Now any Azure Databricks admin can enable visibility controls for notebooks and folders (workspace objects), clusters, and jobs to ensure that users can view only those objects that they have been given access to through workspace, cluster, or jobs access control.

See Access controls lists can no longer be disabled.

Ability to create tokens no longer permitted by default

September 9-15, 2020: Version 3.28

For workspaces created after the release of Azure Databricks platform version 3.28, users will no longer have the ability to generate personal access tokens by default. Admins must explicitly grant those permissions, whether to the entire users group or on a user-by-user or group-by-group basis. Workspaces created before 3.28 was released will maintain the permissions that were already in place.

See Monitor and manage personal access tokens.

MLflow Model Registry supports sharing of models across workspaces

September 9, 2020

Azure Databricks now supports access to the model registry from multiple workspaces. You can now register models, track model runs, and load models across workspaces. Multiple teams can now share access to models, and organizations can use multiple workspaces to handle the different stages of development. For details, see Share models across workspaces.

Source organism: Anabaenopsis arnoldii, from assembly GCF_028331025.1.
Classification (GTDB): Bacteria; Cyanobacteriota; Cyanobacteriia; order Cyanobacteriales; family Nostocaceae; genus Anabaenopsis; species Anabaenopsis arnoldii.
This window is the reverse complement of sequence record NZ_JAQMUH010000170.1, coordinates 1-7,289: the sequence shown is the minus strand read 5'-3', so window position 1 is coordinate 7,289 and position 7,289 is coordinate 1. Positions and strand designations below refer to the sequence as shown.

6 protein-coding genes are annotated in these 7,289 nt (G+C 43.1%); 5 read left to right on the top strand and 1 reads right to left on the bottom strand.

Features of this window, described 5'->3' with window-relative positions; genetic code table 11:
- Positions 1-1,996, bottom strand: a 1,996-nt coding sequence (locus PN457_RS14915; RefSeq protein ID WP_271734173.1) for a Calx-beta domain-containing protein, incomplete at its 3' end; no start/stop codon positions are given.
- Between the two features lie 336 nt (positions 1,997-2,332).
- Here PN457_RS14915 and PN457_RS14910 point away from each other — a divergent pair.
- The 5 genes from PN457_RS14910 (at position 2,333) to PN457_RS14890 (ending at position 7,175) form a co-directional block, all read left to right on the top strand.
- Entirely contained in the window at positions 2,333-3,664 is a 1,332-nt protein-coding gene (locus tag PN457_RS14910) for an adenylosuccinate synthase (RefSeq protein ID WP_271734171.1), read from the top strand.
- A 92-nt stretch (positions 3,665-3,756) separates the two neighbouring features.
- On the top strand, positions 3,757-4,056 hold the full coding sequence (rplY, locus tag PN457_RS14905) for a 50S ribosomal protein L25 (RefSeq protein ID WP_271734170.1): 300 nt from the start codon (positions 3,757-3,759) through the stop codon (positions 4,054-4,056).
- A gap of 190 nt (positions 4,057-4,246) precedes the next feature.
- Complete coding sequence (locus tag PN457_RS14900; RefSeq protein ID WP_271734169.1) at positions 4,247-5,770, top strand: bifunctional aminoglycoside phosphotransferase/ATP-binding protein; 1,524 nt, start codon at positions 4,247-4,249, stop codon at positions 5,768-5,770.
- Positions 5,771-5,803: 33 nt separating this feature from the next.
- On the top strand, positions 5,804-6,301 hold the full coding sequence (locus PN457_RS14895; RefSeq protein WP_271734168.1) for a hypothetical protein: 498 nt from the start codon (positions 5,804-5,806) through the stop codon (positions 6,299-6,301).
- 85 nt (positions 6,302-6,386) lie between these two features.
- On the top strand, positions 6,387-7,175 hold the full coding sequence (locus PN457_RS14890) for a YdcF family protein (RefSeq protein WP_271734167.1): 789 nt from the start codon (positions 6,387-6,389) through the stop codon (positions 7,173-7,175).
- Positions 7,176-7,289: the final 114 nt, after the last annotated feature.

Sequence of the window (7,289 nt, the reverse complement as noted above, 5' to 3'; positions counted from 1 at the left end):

This functionality requires MLflow Python client version 1.11.0 or above.

Databricks Runtime 7.3 (Beta)

September 3, 2020

Databricks Runtime 7.3, Databricks Runtime 7.3 for Machine Learning, and Databricks Runtime 7.3 for Genomics are now available as Beta releases.

For information, see Databricks Runtime 7.3 LTS (unsupported) and Databricks Runtime 7.3 LTS for Machine Learning (unsupported).

Azure Databricks workload type name change

September 1, 2020

The names of the workload types used by your clusters have been changed:

  • Data Engineering -> Jobs Compute
  • Data Engineering Light -> Jobs Light Compute
  • Data Analytics -> All-purpose Compute

These new names will appear on invoices and in the EA portal in combination with your pricing plan (for example, “Premium - Jobs Compute - DBU”). For details, see Azure Databricks Meters.

The user interface has also changed in platform version 3.27 (targeted for staged release between Aug 25 - Sept 3):

On the Clusters page, the list headings have changed:

  • Interactive Clusters -> All-Purpose Clusters
  • Automated Clusters -> Job Clusters

When you configure a cluster for a job, the Cluster Type options have changed:

  • New Automated Cluster -> New Job Cluster
  • Existing Interactive Cluster -> Existing All-Purpose Cluster